Take a look at the other reviews on this page. See the ones that were obviously written under duress by junior hires, or maybe members of senior management themselves? The ones that all just happened to be published on August 11 because leadership panicked and didn’t even think to publish them over the course of a few weeks to make them seem more credible? The reviews even a child could spot as obvious fakes? That’s how stupid Animalz’s leadership thinks you are. They’re convinced you’re either too dumb or too desperate to see through their obvious lies, and make no mistake, they will lie to you––and keep lying to you––from your first day until the day you finally tire of it and quit. Animalz really could have been the very best content marketing agency in the world. They had a truly world-class team and a reputation to match. But instead of investing in that talent and building on that brand equity, they squandered it all in the name of wildly unsustainable growth for no other reason than to satisfy the founder’s greed. Everything that made this agency great has been sacrificed in the name of myopic, short-term growth, and even that has been jeopardized by senior leadership’s inability to admit they’re completely out of their depth. As other reviews have noted, churn is the only game in town at Animalz. It’s a constant race to the bottom between employee churn and client churn. Since April 2021, Animalz has steadily lost the majority of its most experienced, tenured people because the concept of retention is utterly alien to management. Burnout is endemic, and the company simply couldn’t care less. The CEO will try to tell you that the chronic staff turnover is the result of the pandemic, or “The Great Resignation,” or because “people just don’t want to work anymore,” but that’s because she’s a malignant narcissist with nothing but contempt for the people who work for her and thinks you’ll believe lazy, reductive nonsense. All but two of the companies listed in the “Work with cool buds” section of the website churned long, long ago. These days, Animalz will work with almost literally anybody willing to pay them, and is desperately leveraging what little brand equity they have left to secure new business and keep the lights on. Due to the constant state of utter chaos, clients are routinely “onboarded” without a dedicated writer. We’re not talking about tiny pre-seed startups here––we’re talking industry-leading enterprise firms with market caps of billions of dollars whose work is literally farmed out to mediocre freelancers from day one. The agency’s reliance on freelancers has become so dire that some clients have churned before a full-time content manager has even been assigned to their account because it became embarrassingly obvious that their work was being outsourced. Because they don’t understand or value editorial expertise, leadership really does believe that simplistic checklists and questionnaires––the “process” that leadership loves to talk about on podcasts––can replace genuine subject-matter expertise and editorial experience. They’ve created a revolving door of failure in which both clients and employees burn out hard, then churn. It’s completely unsustainable, and Animalz’s formerly strong reputation has sunk lower and lower as editorial standards have fallen. To say Animalz pays poorly would be a considerable understatement. For years, Animalz’s internal “development guidelines”––benchmarks that determined employees’ level and compensation––did not account for previous experience at all. Think about that for a second. You could literally be a journalist with 20 years of experience at a national publication (and we’ve had more than a couple), and you could easily be determined to be a Level 1 content manager earning $50k because you lack SEO experience. Yes, really. The company recently revised its levels system because manageent finally accepted they couldn’t attract quality candidates by asking them to literally do the jobs of three people AND pay 30-40% under market rate. Now, incoming new hires can and do earn more than multi-year veterans with significantly more experience thanks to a half-baked, discriminatory “banding” system. This was presented as an “investment in the company,” but it’s nothing more than a transparent attempt to pay new hires more money because they’re desperate to attract new people to replace the exodus of experienced people who have quit. A handful of existing staffers got modest raises when this banding system was introduced, but only the “team players”––several of our most tenured, experienced people were deliberately excluded from these raises out of spite. When pressed during a meeting, the Head of People Ops also refused to rule out the possibility of salaries being reduced under the new salary bands. The “benefits” at Animalz are pitiful. When one former colleague joined the company in 2019, the insurance offered by Animalz did not even qualify as legally acceptable healthcare coverage in that person’s state. The founder’s brilliant solution? Asking other male founders on Twitter what he should do about it, which was ultimately nothing for another year. Another colleague was paying more than $15,000 per year on insurance coverage for their family, but was told the company couldn’t offer coverage for dependents because it would cost the company a paltry $60k per year to do so. Another was unable to seek care for a medical condition that was interfering with their work at all because no reputable specialists in their state accepted Animalz’s dismal coverage. During the interview process, they might try to tempt you with “unlimited personal days” and “unlimited sick days.” In practice, as other reviewers have noted, these policies may as well not exist. Staff are responsible for sourcing their own writing coverage during periods of PTO––not their managers, for reasons which have never been explained––which typically means working a 60-hour week on either side of a five-day break because everybody is so chronically overworked that coverage simply isn’t an option. You might get lucky with freelancer coverage, but most of them will be too busy onboarding new clients. The company itself is held together with gum and duct tape. Data security and governance is a nightmare––100+ employees share a handful of unsecured Google account passwords to access critical tools and systems––and the entire company is built on a rat’s nest of random documents, misplaced spreadsheets, and broken webforms. Airtable integrations fail daily, nobody knows who should be responsible for anything, and all of this overhead is placed on a handful of already overburdened People Ops folks who keep this ship of fools running virtually single-handedly. If toxic positivity is a trigger for you, I strongly advise you to seek employment elsewhere. You’ll be gaslit over and over again by people who love to talk about “ownership” and “personal responsibility” but refuse to be held to account for the disastrous impacts of their terrible decisions. Any and all criticism––no matter how valid––is silenced. There is quite literally no forum in which any negative feedback is acceptable. Genuine criticism is dismissed as “venting” and used against people as evidence of them being “problematic.” Team leads have routinely been instructed to suppress negative feedback among their teams (including actively dissuading people from discussing unionization), and if you have a problem with anyone in a position of power, you’re literally on your own. Leadership is keenly aware of this significant power differential and frequently leverages it to avoid being held accountable. Animalz has become an increasingly authoritarian workplace over the past 18 months. Any vestiges of transparency (including salaries, which were once openly visible to everybody) is being dismantled; the CEO described salary transparency as “more trouble than it’s worth.” Decision-making processes are opaque at best, and you’ll receive simplistic, dismissive answers if you dare ask how certain decisions were made. You may be tempted to dismiss the above as nothing more than the bitterness of a former employee. Admittedly, it’s very difficult to reconcile Animalz’s former reputation in the industry with the reality of the day-to-day at the agency today, but everything above is true. Leadership’s only priority now is “controlling the narrative,” and they will do and say anything to manage the optics surrounding their failures and the deteriorating conditions at the agency as a whole. Whoever you are––whether you’re an experienced industry vet or a fresh graduate hoping to cut your teeth in an agency environment––you can do so much better. Some of us gave management the benefit of the doubt over and over again, only for our hard work and goodwill to be thrown in our faces. Please don’t make the same mistakes we did. Find a company that will truly value your skills, experience, and wellbeing, because Animalz simply won’t.Continue reading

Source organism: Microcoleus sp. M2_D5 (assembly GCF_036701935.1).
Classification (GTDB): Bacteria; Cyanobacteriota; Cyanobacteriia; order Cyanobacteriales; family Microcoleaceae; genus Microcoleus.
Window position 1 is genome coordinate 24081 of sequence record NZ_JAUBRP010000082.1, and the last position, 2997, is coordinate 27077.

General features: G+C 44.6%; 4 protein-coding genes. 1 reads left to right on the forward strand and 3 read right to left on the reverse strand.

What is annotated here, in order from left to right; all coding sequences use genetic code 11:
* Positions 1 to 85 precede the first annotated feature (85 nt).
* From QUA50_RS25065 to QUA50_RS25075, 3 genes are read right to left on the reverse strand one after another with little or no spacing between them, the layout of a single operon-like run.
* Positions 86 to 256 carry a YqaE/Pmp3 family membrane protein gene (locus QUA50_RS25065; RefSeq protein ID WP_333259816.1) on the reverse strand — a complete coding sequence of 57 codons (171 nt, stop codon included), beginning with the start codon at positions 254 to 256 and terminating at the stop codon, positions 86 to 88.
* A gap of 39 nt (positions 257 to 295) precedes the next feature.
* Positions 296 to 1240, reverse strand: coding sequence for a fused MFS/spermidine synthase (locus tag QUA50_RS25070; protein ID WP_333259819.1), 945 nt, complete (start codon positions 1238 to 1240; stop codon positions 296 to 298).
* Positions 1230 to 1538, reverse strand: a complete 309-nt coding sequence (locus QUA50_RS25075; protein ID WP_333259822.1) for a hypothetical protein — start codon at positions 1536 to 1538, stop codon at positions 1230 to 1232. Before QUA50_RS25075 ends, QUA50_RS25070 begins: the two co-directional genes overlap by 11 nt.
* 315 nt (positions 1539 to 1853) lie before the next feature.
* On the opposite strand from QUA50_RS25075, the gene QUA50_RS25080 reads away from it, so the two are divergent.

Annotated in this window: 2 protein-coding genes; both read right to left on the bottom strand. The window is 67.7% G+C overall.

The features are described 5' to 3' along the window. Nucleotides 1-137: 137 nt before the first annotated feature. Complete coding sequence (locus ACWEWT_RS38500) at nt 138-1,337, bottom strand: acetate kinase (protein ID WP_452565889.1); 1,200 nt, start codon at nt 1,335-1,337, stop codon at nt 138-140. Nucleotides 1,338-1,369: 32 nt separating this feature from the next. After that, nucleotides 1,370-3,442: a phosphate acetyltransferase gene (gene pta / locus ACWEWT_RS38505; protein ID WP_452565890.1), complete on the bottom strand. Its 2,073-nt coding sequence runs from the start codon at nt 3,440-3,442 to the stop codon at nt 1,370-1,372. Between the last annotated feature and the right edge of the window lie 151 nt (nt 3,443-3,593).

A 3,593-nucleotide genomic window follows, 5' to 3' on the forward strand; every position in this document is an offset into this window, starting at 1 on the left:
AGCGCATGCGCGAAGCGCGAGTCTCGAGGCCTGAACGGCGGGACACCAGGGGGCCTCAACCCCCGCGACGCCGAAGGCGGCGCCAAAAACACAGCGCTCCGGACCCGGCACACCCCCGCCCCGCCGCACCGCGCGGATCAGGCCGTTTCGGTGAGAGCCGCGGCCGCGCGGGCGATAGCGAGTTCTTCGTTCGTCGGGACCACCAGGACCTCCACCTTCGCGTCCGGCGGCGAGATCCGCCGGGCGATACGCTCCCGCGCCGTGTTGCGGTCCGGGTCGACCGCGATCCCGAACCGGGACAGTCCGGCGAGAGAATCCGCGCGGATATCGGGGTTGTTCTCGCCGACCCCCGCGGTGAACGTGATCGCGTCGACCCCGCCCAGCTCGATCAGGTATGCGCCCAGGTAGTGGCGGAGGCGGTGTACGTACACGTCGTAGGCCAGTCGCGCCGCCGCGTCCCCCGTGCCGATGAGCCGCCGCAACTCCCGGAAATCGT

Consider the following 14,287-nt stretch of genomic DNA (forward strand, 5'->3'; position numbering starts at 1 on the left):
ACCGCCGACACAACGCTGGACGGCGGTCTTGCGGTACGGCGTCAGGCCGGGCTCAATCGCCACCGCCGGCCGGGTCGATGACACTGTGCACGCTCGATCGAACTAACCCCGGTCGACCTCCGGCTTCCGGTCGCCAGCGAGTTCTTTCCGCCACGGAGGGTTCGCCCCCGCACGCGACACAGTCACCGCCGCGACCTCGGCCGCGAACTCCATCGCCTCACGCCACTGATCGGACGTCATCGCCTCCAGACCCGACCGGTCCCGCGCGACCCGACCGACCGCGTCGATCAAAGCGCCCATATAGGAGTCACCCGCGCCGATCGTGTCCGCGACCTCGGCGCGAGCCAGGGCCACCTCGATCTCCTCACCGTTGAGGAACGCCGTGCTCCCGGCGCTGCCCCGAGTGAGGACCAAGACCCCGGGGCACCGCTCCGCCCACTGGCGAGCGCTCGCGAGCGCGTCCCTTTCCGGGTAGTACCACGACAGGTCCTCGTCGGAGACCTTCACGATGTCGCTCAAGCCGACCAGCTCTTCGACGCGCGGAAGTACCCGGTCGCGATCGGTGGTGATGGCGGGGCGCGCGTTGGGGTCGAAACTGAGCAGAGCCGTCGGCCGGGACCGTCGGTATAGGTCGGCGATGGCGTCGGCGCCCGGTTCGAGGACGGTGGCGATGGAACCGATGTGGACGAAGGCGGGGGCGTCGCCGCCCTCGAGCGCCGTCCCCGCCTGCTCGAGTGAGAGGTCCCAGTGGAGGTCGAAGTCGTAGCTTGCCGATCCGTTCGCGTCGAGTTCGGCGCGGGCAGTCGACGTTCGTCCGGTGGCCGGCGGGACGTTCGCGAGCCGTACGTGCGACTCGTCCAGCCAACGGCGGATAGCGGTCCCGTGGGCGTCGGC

It is challenging to respond to posts that contain incorrect information and insults. Abusive online behavior is not the purpose of this site, so responding at all feels like a sanctioning of inappropriate behavior and runs the risk of validating falsities. That said, we do read every single Glassdoor response and analyze alongside quarterly team engagement surveys, exit interviews, and ongoing feedback shared by the team to prioritize changes and improvements to the company. Here are some of the changes we made in 2021: * redefined roles and goals to reduce workload and allow for more time for focused work * restructured the org to improve team and customer communication and in turn, content quality * elevated key team members to help us architect the future of the company * made market adjustments to salaries across roles * implemented an ICP to ensure we’re taking on only best-fit customers Most drastically, we paused sales for a month and adjusted our revenue goal down significantly in order to focus on team and customer experience. We also tapped into our runway budget to give the team bonuses based on our previously higher revenue goal, so they were not impacted by changes in the budget. I genuinely care about this company, our team, and our customers. Improvements to the company will never be “complete” as we will continue to uncover (and create!) new challenges as we grow. I am endlessly grateful for our teammates who have surfaced opportunities and helped implement solutions. If anyone reading has questions or concerns, let’s talk about it! * Book a meeting: https://calendly.com/devin-emily/30min * Send me an email: email@example.com